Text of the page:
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Satellite-based forest mapping platform hits its stride

Global Forest Watch, a young online forest monitoring and alert system, provides free, near real-time data on deforestation and tree-cover loss around the world. It allows users to create customized interactive maps detailing forest change, concession areas for natural resource extraction and agricultural production, conservation areas, and community land boundaries. The system acts as a research platform, providing country profiles and rankings based on forest statistics, and allowing users to crowdsource forest data and stories. Users can also sign up for near-real time alerts on forest change, including fires and land clearance activity.

Recently, interviewed Crystal Davis, the director of Global Forest Watch (GFW), about strides the system has made since its launch in February 2014.

Davis, who has been with the World Resources Institute, the Washington, D.C.-based environmental group that runs GFW, for more than eight years, started by describing the system’s origin.

Charred and still smoking forest in Boloven Plateau Champasak Province Laos, Photo credit: Rhett Butler.Charred and still smoking forest in Boloven Plateau Champasak Province Laos, Photo credit: Rhett Butler.

“I was in a meeting four years ago with two young scientists working with the [Washington-D.C.-based think tank] Center for Global Development who had invented an algorithm that could automatically interpret satellite imagery to identify recent forest disturbances in Indonesia,” Davis said. “We knew they were on to something groundbreaking and we spent the next several years bringing together a wide array of partners who could help us deliver this innovative idea at a global scale.”

The GFW system ultimately draws from global high-resolution annual tree-cover loss data provided by the University of Maryland and Google and satellite imagery courtesy of NASA’s MODIS satellite program and NASA and the U.S. Geological Survey’s Landsat project. Additional data comes from a variety of sources, including the environmental groups Conservation International and Greenpeace, the UN Environment Programme (UNEP), the UN Food and Agriculture Organization (FAO), the Environmental Systems Research Institute (ESRI), and Imazon, an environmental research group focused on the Brazilian Amazon. has also developed a partnership with GFW to establish the Global Forest Reporting Network, which integrates GFW data with environmental reporting.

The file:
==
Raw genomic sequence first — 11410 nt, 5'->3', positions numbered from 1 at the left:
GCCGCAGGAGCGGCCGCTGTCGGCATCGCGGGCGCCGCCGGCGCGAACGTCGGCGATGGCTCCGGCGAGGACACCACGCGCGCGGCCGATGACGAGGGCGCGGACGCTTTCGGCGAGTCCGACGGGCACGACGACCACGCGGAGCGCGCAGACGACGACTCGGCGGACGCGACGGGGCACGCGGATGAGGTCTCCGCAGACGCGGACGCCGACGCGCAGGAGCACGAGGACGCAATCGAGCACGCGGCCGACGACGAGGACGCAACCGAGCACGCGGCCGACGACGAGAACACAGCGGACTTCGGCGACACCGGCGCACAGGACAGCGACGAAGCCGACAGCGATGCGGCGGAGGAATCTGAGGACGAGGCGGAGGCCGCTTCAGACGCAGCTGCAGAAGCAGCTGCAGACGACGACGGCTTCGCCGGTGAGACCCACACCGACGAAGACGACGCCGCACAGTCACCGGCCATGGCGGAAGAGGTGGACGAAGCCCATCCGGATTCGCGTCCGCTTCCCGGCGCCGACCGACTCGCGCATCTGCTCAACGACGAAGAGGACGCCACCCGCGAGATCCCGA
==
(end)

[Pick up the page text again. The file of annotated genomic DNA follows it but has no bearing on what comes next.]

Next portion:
In addition to its tree-cover monitoring service, GFW has developed services for monitoring fires and commodity chains. Global Forest Watch Fires allows users to monitor and respond to forest and other fires in Southeast Asia with near real-time data. And Global Forest Watch Commodities provides data about the impact on forests of key commodities, such as palm oil, mining, logging, and wood fiber with the goal of enabling companies to respond to deforestation in their commodity supply chains.

Global Forest Watch map reveals global tree cover loss. The tools and features on this interactive map allows users to customize maps detailing forest change, concession areas for natural resource extraction and agricultural production, conservation areas, and community land boundaries.
Click to enlarge.

According to Davis, more than half a million people have visited the GFW website since its launch, and they put the data to a variety of uses.